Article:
All the information you need to Simulate Ron J's Motorcycle Alarm No.7
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Motorcycle Alarm No.7- Simulation

SIMetrix

Simulator
You can use the free SIMetrix Circuit Simulator to run My Simulation. Or you can use my observations, tips and techniques - to help you create a suitable file for a different simulator programme. If you do decide to create your own simulation - it's still worthwhile downloading SIMetrix - just to compare my results.

SIMetrix Screenshot

The circuit uses a small single pole relay - such as the 12v Omron G2E. The coils of these low voltage DC relays behave just like resistors. I've used a 270 ohm resistor (Ry) to simulate my relay coil. The Differential Voltage Probe measures the voltage across the relay coil. And the state of the relay is determined by the level of that voltage.

The graph below represents two separate activations. The first occurs at 30 seconds - when Sw1 closes briefly. And the second occurs at 150 seconds - when Sw1 closes and remains closed. In each case - the voltage across the coil rises sharply to 12v. This causes the relay to energize - and the siren to sound.

In the case of the first activation - where Sw1 is re-opened - the siren cut-off time is short. The noise will stop after about ten seconds. Where Sw1 remains closed - the cut-off time is longer - about sixty seconds. I've just shown two activations. But the alarm will go on activating every time Sw1 closes.

Graphs




The top line represents the trigger pulses. They are produced by Sw1 - and controlled by V3 and V4. The brief On/Off pulse is provided by V3. Thirty seconds into the simulation - it rises to 5 volts. This switches Sw1 on. The switch connects C1 to ground - charges C2 - turns Q1 & Q2 on - and activates the alarm. Five seconds later - V3 re-opens Sw1. Then C2 begins to discharge slowly - through R2 & R3. And about ten seconds later - the relay drops out.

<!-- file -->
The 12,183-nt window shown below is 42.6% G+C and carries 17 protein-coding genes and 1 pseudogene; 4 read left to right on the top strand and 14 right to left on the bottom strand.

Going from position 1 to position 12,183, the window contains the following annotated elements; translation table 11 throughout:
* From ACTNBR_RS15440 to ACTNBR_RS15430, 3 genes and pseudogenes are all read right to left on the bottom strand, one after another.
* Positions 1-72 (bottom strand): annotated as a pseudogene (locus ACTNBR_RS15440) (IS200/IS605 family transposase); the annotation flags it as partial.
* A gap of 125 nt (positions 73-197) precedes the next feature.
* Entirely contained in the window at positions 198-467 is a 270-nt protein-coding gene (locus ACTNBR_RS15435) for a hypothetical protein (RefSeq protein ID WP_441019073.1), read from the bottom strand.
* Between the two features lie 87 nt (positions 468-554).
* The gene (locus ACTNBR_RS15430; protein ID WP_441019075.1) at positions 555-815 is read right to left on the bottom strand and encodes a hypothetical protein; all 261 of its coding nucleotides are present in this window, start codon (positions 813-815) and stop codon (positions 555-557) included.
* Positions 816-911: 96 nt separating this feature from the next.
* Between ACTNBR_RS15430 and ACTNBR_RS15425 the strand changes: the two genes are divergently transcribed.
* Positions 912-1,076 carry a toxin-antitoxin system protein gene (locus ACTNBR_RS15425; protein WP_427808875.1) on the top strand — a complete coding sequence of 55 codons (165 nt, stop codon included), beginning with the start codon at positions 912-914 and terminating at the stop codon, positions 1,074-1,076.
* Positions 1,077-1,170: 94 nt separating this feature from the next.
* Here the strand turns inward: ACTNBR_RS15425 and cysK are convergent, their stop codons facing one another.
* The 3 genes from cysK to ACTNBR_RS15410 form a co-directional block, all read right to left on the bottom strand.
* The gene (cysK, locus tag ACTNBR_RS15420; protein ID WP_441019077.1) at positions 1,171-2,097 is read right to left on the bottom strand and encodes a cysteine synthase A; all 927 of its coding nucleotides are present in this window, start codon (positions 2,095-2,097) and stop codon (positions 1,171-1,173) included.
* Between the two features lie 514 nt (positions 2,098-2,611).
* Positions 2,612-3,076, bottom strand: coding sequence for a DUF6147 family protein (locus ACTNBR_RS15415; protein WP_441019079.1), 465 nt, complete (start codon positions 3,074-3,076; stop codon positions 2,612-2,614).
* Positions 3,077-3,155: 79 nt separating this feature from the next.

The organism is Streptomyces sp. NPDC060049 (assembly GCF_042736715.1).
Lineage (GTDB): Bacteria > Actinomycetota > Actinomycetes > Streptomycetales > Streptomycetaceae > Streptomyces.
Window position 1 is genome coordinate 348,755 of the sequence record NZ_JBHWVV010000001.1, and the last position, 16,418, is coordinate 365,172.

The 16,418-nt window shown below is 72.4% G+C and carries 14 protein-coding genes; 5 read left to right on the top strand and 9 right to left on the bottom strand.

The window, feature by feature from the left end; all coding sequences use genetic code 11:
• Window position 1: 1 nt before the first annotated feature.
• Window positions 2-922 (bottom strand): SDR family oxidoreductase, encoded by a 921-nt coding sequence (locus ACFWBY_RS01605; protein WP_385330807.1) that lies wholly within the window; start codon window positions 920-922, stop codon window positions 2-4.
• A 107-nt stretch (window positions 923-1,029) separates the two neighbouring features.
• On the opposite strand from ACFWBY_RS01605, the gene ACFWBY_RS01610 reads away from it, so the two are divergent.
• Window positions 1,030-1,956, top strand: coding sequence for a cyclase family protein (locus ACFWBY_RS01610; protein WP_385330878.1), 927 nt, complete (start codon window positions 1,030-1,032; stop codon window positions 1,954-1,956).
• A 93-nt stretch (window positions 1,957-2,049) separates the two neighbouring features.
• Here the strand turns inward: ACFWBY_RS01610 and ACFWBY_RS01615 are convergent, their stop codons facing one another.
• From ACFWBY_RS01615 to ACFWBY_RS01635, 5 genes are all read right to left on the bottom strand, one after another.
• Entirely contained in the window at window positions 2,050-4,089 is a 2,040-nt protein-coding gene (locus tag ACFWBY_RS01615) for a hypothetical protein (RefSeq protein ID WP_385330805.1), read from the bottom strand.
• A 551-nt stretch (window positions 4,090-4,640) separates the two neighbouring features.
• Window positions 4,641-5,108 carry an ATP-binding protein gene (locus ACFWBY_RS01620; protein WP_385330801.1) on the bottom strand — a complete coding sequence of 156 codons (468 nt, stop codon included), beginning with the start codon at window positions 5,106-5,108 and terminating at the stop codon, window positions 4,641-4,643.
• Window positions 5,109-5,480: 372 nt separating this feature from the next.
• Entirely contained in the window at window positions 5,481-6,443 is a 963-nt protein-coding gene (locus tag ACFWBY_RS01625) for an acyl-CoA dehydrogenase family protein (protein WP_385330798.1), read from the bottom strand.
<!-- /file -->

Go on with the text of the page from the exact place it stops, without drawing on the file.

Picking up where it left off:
The Trigger Pulse Settings (V3)




The longer - second pulse - is provided by V4. One-hundred and fifty seconds into the simulation - it rises to 5 volts. Again - this switches Sw1 on. But this time the "width" setting is two-hundred seconds. So Sw1 remains on - beyond the end of the simulation.

As before - the switch connects C1 to ground - charges C2 - turns Q1 & Q2 on - and activates the alarm. And - as before - the siren will stop when C2 discharges through R2 & R3. However - this time - C2 discharges much more slowly. It must wait while C1 completes its charge. This takes about a minute. Then the relay will drop out - and the noise will stop.

The Trigger Pulse Settings (V4)




Analysis Settings

The analysis is fairly straight forward. The "Mode" should be set to "Transient". And the "Stop Time" should be long enough to allow the alarm to complete the two activations. I chose 300 seconds.




All the remaining settings are "Default". There will be times when you'll find it necessary or advantageous to change the "Tolerances" - the "Time Step" and the "Integration Method" etc. But for this circuit - the default settings are adequate.








Why Are There Diodes In Series With V3 & V4?

I wanted to switch Sw1 twice - first with the brief "On/Off" pulse - then later with the longer "On Only" pulse. So I needed two separate waveforms - from two separate waveform generators. The diodes create one-way paths. They allow both control pulses to reach Sw1 - but they prevent the individual waveform generators from shorting together.

When the V3 pulse is high - V4 is low. So the high V3 pulse would simply disappear into the low V4 generator. The converse is also true. When the V4 pulse is high - V3 is low. So the high V4 pulse would simply disappear into the low V3 generator. The diodes stop this from happening. While the V3 pulse can reach Sw1 - it cannot reach V4. And while the V4 pulse can also reach Sw1 - it cannot reach V3.
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